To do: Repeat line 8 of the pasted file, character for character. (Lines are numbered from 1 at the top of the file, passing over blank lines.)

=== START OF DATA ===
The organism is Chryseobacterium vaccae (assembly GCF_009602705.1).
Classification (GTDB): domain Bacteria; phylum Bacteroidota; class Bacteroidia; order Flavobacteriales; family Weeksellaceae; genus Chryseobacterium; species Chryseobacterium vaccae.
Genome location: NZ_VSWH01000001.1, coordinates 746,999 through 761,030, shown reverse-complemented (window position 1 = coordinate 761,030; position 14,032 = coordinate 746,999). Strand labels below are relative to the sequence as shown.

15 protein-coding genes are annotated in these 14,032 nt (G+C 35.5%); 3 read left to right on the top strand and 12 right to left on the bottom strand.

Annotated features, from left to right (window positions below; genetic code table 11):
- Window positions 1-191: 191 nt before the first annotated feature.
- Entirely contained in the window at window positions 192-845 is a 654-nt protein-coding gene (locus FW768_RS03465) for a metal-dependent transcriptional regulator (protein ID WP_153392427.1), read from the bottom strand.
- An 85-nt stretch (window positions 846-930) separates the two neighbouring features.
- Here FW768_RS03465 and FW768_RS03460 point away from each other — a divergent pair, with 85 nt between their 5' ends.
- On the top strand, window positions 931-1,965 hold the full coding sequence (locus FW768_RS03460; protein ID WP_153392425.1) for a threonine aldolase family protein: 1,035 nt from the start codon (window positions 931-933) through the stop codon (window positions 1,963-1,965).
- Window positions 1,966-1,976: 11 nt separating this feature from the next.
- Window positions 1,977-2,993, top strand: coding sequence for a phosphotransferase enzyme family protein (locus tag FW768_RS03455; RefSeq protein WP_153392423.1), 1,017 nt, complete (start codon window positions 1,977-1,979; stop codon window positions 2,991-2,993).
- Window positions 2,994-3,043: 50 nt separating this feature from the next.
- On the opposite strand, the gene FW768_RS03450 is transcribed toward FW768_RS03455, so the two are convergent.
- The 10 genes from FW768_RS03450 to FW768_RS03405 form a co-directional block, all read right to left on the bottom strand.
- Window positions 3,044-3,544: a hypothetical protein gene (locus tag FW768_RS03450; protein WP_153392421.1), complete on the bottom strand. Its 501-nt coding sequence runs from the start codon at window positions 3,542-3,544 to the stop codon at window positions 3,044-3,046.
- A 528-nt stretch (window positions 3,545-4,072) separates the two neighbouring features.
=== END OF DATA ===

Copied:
- An 85-nt stretch (window positions 846-930) separates the two neighbouring features.